Perhaps there’s a lesson here about doubt and the futility of trying to bargain with God. Verse 29 says, “Then the Spirit of the Lord came upon Jephthah.” God’s spirit was on Jephthah, and still he doubted! He did what many other people throughout history have done— he tried to make a deal. In first Samuel, the faithful Hannah told God that if he’d only give her a son, she’d hand him over to be raised in the temple. Centuries later, in the middle of a terrible thunderstorm, Martin Luther vowed he would become a monk if God would save him. Some of us could probably tell stories about deals we’ve tried to make in moments of doubt and fear. It seems to be in our nature to do this, so we can’t really fault Jephthah for his lapse in faith. (The bit about human sacrifice is another matter.)

Jesus tells us not to make vows at all. In Matthew 5, he says, “You have also heard that our ancestors were told, ‘You must not break your vows: You must carry out the vows you make to the Lord.’ But I say, do not make any vows! Do not say, ‘By heaven!’ because heaven is God’s throne. And do not say, ‘By the earth!’ because the earth is his footstool. And do not say, ‘By Jerusalem!’ for Jerusalem is the city of the great King. Do not even say, ‘By my head!’ for you can’t turn one hair white or black. Just say a simple, ‘Yes, I will,’ or ‘No, I won’t.’ Anything beyond this comes from the evil one.” If we back up a bit in Matthew 5, Jesus also admonishes his followers not to worry about material possessions. “See how the lilies of the field grow. They do not labor or spin. Yet I tell you that not even Solomon in all his splendor was dressed like one of these.” This passage supports the Mennonite belief in our ultimate powerlessness and the need to keep our affairs simple. Not only are we to keep our possessions spare, but we are to keep our speech spare, too. I first became aware of the speech thing when my family went abroad in 1972. Getting a passport was a formal process in those days, and we were required to pledge our loyalty to the United States before a courthouse official. My parents explained to us children beforehand that Mennonites don’t say, “I swear to tell the truth and nothing but the truth, so help me God,” but simply, “I affirm.” As Christians, our truth is our truth, and we don’t need to make an oath to guarantee it.

This is one example of Mennonite nonconformity, and it leads to my second point. There is relevance in the story of Jephthah concerning God’s desire for us to keep our focus on his kingdom and to resist the allure of the world. Jephthah got in trouble because he’d accepted the ways of the Canaanites. His rash vow could only have been made if he were okay with the local practice of human sacrifice.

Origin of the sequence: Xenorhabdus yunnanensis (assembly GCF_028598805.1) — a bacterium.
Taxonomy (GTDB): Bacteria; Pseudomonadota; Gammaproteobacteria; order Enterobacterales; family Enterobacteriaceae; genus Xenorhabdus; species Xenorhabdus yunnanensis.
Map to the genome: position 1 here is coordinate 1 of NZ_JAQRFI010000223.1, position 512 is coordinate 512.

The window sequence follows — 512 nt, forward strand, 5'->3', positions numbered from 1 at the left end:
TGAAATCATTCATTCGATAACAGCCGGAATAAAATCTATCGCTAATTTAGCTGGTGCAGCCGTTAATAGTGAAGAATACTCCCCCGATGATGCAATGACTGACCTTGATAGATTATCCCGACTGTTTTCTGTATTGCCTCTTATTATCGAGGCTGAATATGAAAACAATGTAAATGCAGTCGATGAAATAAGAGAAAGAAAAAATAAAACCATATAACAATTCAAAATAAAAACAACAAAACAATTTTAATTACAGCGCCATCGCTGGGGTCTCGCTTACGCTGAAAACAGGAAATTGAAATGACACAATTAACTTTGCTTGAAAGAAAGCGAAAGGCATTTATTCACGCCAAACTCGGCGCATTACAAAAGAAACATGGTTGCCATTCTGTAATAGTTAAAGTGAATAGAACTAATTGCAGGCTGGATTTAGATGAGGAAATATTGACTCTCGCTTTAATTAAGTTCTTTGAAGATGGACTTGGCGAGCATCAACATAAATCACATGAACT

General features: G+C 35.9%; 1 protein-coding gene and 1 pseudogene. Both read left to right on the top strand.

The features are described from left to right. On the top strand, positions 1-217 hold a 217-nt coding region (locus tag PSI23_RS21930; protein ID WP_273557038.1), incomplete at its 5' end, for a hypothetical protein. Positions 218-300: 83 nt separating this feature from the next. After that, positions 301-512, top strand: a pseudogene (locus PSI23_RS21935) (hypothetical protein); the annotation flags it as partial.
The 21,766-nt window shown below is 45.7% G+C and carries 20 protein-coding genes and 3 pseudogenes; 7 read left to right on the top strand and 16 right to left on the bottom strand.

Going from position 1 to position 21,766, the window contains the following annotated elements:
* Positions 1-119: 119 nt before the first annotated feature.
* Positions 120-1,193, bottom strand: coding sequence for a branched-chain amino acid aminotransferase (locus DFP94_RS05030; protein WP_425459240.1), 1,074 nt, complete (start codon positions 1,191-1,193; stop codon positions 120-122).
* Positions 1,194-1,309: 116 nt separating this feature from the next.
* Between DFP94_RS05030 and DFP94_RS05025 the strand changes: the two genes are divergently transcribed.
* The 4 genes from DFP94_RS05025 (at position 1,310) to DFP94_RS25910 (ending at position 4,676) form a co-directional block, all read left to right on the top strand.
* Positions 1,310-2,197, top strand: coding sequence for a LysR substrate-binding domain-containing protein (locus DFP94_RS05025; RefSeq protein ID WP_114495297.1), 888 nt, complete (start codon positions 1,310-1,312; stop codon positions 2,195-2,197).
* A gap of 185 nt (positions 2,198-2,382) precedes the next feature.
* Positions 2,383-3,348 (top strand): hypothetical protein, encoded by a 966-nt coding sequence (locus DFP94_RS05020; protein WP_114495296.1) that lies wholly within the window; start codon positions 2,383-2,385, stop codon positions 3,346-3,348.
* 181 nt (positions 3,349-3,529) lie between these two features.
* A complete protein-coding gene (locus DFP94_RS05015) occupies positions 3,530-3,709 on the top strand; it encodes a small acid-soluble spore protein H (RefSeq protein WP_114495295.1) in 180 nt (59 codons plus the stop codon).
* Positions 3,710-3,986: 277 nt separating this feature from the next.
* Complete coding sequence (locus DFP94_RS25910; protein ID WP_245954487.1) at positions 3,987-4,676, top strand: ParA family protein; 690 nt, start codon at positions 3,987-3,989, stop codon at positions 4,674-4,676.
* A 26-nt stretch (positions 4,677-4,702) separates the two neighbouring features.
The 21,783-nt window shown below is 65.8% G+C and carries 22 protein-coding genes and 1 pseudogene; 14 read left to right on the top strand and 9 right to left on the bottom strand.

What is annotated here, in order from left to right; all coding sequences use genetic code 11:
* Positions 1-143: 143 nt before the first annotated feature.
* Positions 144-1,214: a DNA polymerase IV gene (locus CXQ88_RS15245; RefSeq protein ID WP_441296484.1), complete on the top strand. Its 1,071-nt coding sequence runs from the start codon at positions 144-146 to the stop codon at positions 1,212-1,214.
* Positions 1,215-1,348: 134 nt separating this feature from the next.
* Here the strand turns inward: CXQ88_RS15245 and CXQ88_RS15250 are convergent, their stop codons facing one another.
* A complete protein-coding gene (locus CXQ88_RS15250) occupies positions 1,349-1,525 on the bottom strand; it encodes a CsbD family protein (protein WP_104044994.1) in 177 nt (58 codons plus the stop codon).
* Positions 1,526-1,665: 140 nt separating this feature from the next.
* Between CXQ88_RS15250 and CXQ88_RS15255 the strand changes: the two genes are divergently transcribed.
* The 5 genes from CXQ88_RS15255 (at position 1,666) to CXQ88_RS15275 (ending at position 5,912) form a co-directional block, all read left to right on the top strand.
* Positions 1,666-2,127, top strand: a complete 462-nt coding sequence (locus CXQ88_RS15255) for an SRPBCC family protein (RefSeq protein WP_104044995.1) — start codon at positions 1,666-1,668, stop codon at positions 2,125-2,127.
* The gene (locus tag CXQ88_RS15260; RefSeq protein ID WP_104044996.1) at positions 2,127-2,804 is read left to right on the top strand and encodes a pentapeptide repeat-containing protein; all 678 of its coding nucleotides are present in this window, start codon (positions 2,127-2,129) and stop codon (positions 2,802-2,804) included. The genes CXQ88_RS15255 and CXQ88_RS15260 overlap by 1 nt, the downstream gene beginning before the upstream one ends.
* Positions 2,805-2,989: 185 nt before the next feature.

It makes me uncomfortable to think of God commanding the Israelites to kill their neighbors. We’re told that Israel sinned against God by not eliminating all of the natives. My Amish ancestors didn’t need to kill their English neighbors in order to maintain a God-centered society. They simply constructed communities apart, and although they did commerce with the outside world, they were not drawn to behave as non-Amish. I doubt any of us wants to be Amish, but maybe we have something to learn from them. The point is, God wants his children to be more focused on him than on the Kardashians or on Wall Street.

Finally, the story of Jephthah reminds us that we must recognize the enduring problem of patriarchy and work to overcome it. Simply put, this is a tale of terror, with a woman as its victim. Jephthah is a male figure, trained in violence. He is heroic because he kills people. A woman is blamed for his status as an outcast: His mom was a prostitute. The nameless daughter is a typical female of the time. She submits to her father’s foolish vow, and her big regret is that she will not bear children, preferably male children. Jephthah even blames the victim for his own recklessness: “When he saw her, he tore his clothes and cried, “Oh! My daughter! You have made me miserable and wretched, because I have made a vow to the Lord that I cannot break!” And absolutely no one intervenes to protest!


What are we to do with all this?

Well, we can keep the memory of Jephthah’s daughter alive. The final verse says that it became an Israelite custom that each year the young women went out for four days to commemorate her. We can remember the millions of subjugated women — and men — sacrificed for the foolish promises of the powerful, and we can speak out against the systems that support those powers. We can resist the attempt to control outcomes with a simple faith that God knows best. We can own our truth, and we can express it simply and eloquently, as Jesus taught. We can keep our focus on God and resist conforming to the world, because it is within God’s kingdom that we will find our true home.